A basic plugin can be barebones and have no UI aside from a menu command. This is the approach the rectangle example takes and it accomplishes everything with just a few lines of code.

There’s also the option to get fancy and build out a full UI like I did for Faker. If you go the UI route, the technologies you use are totally up to you. Vanilla HTML, JS, and CSS works just fine. I opted for React because my plugin had a fair amount of state, but it was most definitely overkill.

When you’re ready to give your plugin a try, it can be easily accessed from Figma by navigating to Plugins → Development → Your Plugin.

Running the plugin.
Running the plugin.

If it works, congratulations! If not, back to the code we go.


When you’re ready to share your creation with the community, publishing a Figma plugin is quick and easy. Simply click “Publish New Release” in the UI.

Publishing the plugin.
Publishing the plugin.

You’ll be greeted with a dialog that asks for supporting assets like an icon, description, and cover art.

Adding the icon, description, and cover art.
Adding the icon, description, and cover art.

Tom Lowry make a sweet Figma template to help with generating these promotional assets. I recommend it.

Once you press publish, you’ll just need to wait a few days for review. Figma will either request technical changes or approve.

Note that the review process is fairly strict because Figma wants to keep the quality bar for new plugins high. I’d highly recommend reading their publishing tips before submitting. An excerpt:

“When developing a plugin, it’s reasonable (sometimes even advisable) to focus on the core use case of your plugin and make sure that it works when the user does what you expect. That’s the ‘first 80% of the work’. However, there’s often a ‘second 80% of the work’ needed to make sure that your plugin does something reasonable in situations that you didn’t expect.”

I certainly found that to be the case, but I also found TypeScript to be a helpful tool for ironing out those edge cases.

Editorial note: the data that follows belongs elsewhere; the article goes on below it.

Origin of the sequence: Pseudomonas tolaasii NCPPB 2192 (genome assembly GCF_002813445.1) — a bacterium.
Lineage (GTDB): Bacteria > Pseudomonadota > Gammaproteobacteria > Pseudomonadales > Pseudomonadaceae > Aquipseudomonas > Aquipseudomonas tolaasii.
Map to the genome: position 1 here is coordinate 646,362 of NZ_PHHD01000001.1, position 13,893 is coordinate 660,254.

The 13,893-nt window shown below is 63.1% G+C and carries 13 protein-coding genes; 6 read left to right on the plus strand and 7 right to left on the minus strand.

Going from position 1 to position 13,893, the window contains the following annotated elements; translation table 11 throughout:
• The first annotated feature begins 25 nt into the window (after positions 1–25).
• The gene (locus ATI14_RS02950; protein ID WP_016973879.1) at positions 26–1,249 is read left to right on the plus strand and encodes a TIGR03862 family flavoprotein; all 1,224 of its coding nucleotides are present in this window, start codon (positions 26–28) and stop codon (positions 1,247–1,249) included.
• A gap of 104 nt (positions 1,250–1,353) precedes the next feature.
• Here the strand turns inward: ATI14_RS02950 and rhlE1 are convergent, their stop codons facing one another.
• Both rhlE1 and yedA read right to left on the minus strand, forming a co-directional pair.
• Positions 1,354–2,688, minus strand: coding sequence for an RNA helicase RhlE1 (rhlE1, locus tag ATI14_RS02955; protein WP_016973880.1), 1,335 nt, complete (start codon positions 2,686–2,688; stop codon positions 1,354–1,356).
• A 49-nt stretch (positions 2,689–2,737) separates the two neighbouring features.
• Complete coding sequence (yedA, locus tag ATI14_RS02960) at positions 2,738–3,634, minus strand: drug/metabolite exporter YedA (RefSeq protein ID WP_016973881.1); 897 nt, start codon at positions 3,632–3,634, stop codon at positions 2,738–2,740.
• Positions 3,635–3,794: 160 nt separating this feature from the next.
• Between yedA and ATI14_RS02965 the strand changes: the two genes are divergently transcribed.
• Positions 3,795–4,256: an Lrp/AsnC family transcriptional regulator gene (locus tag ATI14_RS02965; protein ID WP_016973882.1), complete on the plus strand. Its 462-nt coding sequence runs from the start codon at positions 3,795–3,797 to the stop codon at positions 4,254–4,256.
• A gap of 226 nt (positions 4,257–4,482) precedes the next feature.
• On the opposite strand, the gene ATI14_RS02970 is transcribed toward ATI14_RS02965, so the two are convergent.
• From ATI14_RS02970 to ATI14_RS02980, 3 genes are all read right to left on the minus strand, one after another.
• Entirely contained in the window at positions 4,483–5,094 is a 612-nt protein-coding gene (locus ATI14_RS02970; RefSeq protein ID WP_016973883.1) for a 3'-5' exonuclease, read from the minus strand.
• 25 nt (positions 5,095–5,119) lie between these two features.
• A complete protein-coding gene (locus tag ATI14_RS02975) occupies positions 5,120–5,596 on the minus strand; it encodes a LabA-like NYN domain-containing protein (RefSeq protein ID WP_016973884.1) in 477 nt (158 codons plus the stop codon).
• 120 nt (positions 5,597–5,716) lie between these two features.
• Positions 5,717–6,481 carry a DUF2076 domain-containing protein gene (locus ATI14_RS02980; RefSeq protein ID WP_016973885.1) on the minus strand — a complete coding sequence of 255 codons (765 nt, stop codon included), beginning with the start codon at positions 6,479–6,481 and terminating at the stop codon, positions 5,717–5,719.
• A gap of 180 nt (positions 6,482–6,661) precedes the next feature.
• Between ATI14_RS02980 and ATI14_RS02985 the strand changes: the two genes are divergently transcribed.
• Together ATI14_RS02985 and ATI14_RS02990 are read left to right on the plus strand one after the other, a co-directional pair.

After approval, your plugin will show up in the public directory and it’ll have a fancy community page to match.

The final, published plugin.
The final, published plugin.


I was super impressed with the process of building a Figma plugin. The process felt approachable for a newer developer, but also configurable enough to please experienced engineers.

My favorite part of the process was seeing my finished plugin appear on my profile page. It reminded me of the early days of GitHub and the ethos that anyone, anywhere, can help shape the tools around us.

I’ve been dreaming of a “GitHub for design” for years and it’s exciting to see Figma pursuing that reality.

Faker, listed on my public Figma community page.
Faker, listed on my public Figma community page.

Wish List

I found there was very little I couldn’t do with the existing APIs and tools. Unless you’re building something highly complex, you’ll likely be able to make it happen.

Here’s a short list of things that could improve:

  • The 3 code templates offered in onboarding are great, but I’d love to see that expanded to include Webpack, React, Vue, and Gulp configurations. I had to do some digging to get those working.
  • I found myself always wondering if I was doing things the “Figma way”. Tasks like document traversal could be approached in multiple ways and I wasn’t sure if my implementation would be the most performant. Documenting best practices for common tasks would be neat.
  • It was a bummer to see so many closed-source plugins. Would be nice to encourage people to link to public GitHub repos so others can learn from their code.
  • I thought the API was quite permissive, but can’t hurt to expand it.